UK Labor reportedly target online businesses to help high street retailers By Reuters
Â© Reuters. FILE PHOTO: Labor politician Rachel Reeves speaks during a press conference on the People’s Vote at the National Institute for Economic and Social Research in London, Britain May 9, 2019. REUTERS / Henry Nicholls / File Photo
BRIGHTON, England (Reuters) – Britain’s opposition Labor Party would impose higher taxes on online retailers to fund tax breaks for brick-and-mortar companies, future party Finance Minister Rachel Reeves will say on Monday , an advance copy of his speech shows.
Britain is not expected to go to the polls until 2024 at the latest, but the opposition Labor Party is using its annual conference to present plans that it hopes will win back traditional voters lost to the Conservatives of Prime Minister Boris Johnson.
The COVID-19 pandemic has seen the center-right government spend hundreds of billions of pounds to support the economy, racking up debts that can take generations to pay off.
But polls show the crisis has made higher public spending more palatable to voters, giving the left-wing Labor Party a political opportunity to present itself as financially responsible without having to resort to spending cuts.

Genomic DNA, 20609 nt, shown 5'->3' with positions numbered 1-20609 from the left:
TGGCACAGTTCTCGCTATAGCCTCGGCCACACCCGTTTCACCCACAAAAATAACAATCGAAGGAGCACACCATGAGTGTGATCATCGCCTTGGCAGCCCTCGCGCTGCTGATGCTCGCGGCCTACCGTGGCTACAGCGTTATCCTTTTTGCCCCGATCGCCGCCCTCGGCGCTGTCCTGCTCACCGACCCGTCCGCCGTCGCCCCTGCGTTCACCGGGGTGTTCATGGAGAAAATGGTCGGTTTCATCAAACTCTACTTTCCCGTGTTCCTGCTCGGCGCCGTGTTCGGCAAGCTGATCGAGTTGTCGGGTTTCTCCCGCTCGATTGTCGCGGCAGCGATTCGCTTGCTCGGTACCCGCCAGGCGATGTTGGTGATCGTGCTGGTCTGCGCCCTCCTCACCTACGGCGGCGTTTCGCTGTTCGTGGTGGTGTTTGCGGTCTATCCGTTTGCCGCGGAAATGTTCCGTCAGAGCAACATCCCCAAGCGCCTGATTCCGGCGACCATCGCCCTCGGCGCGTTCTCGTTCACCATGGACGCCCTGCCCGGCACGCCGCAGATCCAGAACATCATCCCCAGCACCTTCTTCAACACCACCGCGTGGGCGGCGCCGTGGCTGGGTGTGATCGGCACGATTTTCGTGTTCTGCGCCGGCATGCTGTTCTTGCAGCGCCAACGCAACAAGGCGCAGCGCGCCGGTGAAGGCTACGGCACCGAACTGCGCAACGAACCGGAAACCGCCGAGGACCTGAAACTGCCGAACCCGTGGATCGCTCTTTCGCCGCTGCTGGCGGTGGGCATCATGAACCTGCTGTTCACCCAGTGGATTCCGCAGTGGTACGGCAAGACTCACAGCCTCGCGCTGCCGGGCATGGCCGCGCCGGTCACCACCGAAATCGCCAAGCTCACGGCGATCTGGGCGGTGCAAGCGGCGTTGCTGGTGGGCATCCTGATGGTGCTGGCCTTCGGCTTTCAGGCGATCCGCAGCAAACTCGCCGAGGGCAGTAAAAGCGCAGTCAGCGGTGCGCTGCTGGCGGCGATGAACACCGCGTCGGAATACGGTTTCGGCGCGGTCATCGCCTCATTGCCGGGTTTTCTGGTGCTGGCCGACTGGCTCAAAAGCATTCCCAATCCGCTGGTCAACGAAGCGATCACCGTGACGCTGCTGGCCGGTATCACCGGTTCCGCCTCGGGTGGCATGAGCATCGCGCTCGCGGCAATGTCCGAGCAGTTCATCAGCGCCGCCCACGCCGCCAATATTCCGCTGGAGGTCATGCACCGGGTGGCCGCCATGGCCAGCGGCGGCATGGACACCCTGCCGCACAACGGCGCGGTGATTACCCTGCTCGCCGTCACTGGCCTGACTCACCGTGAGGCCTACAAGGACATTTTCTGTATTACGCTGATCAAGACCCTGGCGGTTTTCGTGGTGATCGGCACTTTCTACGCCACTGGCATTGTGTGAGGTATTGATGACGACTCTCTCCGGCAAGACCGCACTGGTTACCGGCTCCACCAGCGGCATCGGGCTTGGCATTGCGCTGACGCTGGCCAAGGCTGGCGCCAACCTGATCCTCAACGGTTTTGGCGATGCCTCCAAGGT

Reeves’ opening speech at the party’s conference in Brighton, southern England, will contain proposals to freeze property taxes paid by traditional businesses, funded by a temporary increase in a service tax digital for online giants.
If in power, Labor has said the digital services tax is expected to rise to 12% from 2% in 2022/23 before being replaced by a global system of minimum taxes, which has already been agreed upon. at an international level.
The government has repeatedly presented its own plans to reform corporate rates, which are calculated based on property values ââand seen as unfairly targeting retail and hospitality businesses with high-value real estate.
Labor has said it will go further by eventually abolishing the system and replacing it with a fairer regime.
Reeves also introduced a new set of budget rules and said the wealthy – including owners and shareholders – should bear more of the burden of paying for government spending.
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